“Nobody’s gotten through their heads that instead of humans having to learn how to use these systems, we have to conform to the ways that humans are naturally gifted in interacting, and that’s through natural language. And so while, you know, Amazon, Google, Apple, and others have been doing a great job in the consumer space that hasn’t been translating to our, our working life. And so I decided to go take another run at this.”

“We humans basically have the same capabilities today as we had a hundred thousand years ago. But in the last 10, 20, 30 years, we now have more A.I.-centric tools where machines can start conforming to the way that humans think and experience things. And so humans don’t have to do anything differently. They can just have a natural language interaction with these machines. Whereas, if you think 50 years ago, a small subset of us, you had to learn how to communicate as machines. The ones and zeros and punch cards and computer programs, mathematics and everything else. But now we can turn that around and say, just type in a natural language command or say something in the machine, should be able to execute a vast array of,  instructions in order to allow you to access information, perform some workflow or, help you with decision support.” 

How customers are utilizing A.I. and augmented intelligence

According to Igor, there are many different use cases to point to that illustrate the way augmented intelligence can be leveraged. For example, when a new employee comes into an organization, they need to be trained and given access to a vast amount of unstructured data. Using A.I. and augmented intelligence, you can automate that process and create a more seamless onboarding process to bring new employees up to speed faster. Igor also gives an example of how a company can use the technology to come up with answers to data-driven questions in milliseconds rather than having operators pull data from different subsets and deciphering what it all means.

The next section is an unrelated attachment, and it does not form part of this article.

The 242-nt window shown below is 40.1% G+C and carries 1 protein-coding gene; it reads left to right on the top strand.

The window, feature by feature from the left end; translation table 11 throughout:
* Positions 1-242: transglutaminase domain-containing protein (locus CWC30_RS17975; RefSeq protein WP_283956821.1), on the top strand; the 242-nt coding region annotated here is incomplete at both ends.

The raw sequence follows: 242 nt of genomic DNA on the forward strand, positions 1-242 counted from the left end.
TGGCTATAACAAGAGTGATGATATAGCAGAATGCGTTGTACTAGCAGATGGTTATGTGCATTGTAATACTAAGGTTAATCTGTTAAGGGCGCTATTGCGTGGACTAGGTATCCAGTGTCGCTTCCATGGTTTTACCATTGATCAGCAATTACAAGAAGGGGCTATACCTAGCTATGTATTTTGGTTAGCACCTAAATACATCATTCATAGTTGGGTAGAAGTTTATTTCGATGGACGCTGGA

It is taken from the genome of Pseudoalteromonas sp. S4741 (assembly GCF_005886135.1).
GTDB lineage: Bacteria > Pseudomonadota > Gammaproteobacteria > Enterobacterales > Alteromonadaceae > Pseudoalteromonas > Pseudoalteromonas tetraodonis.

“I’m fascinated with instantaneous answers to my question.”

What does the marketplace for augmented intelligence look like?

Recent reports have stated that the market for augmented intelligence can be estimated in the trillions of dollars, so there is ample opportunity in the space. However, despite the size of the market, the maturity level is still in its infancy. There will be some winners, but many more losers when companies start adapting to the use of this technology, and it will be the ones who know how and when to pivot and build for the future that succeeds. And to sell to those companies willing to make the change, Igor believes companies like Pyron have to be working on figuring out a way to answer company questions quickly through the use of augmented and artificial intelligence.

“I think everybody is still playing with blocks….this stuff is very early in the adoption curve. There’s going to be a lot of experimentation. There’s gonna be a lot of vendors. It’s not something that you can just pick off. A lot of the folks that we have on staff have been doing this for 10, 20, 30, 40 years in some cases. You have to take a multidisciplinary approach.”

A discussion on the consumer space